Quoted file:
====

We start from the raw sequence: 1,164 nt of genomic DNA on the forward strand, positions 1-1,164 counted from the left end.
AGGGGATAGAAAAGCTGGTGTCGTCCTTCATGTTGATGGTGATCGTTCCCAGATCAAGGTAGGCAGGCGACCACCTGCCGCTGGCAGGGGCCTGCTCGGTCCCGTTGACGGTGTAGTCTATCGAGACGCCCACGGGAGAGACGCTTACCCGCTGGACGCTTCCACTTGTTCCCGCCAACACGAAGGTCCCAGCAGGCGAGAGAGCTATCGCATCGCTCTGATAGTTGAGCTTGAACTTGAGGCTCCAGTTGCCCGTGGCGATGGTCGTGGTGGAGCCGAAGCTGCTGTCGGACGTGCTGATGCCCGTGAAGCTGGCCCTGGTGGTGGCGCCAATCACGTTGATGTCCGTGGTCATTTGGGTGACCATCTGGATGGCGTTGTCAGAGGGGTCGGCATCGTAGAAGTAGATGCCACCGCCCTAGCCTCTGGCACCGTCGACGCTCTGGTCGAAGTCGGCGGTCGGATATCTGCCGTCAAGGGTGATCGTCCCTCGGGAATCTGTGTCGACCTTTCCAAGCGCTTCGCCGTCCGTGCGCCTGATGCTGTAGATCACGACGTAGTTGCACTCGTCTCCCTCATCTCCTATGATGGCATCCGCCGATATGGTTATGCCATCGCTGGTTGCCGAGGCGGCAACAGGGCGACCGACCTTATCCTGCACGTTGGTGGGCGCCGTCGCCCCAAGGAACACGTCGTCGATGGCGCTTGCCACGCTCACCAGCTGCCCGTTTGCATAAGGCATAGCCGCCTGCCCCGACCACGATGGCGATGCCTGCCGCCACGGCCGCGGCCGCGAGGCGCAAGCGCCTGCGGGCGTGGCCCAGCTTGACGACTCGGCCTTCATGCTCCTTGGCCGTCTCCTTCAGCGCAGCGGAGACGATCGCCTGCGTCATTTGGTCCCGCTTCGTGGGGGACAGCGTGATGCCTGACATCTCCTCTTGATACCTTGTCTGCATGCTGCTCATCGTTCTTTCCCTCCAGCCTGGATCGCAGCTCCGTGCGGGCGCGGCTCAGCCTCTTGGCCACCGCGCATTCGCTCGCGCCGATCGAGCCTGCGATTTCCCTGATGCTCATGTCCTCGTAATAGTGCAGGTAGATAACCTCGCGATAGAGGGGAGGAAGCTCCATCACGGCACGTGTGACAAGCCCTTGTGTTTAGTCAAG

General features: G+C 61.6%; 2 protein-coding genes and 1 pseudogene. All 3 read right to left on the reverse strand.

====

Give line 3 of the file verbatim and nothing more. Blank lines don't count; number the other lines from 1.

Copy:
General features: G+C 61.6%; 2 protein-coding genes and 1 pseudogene. All 3 read right to left on the reverse strand.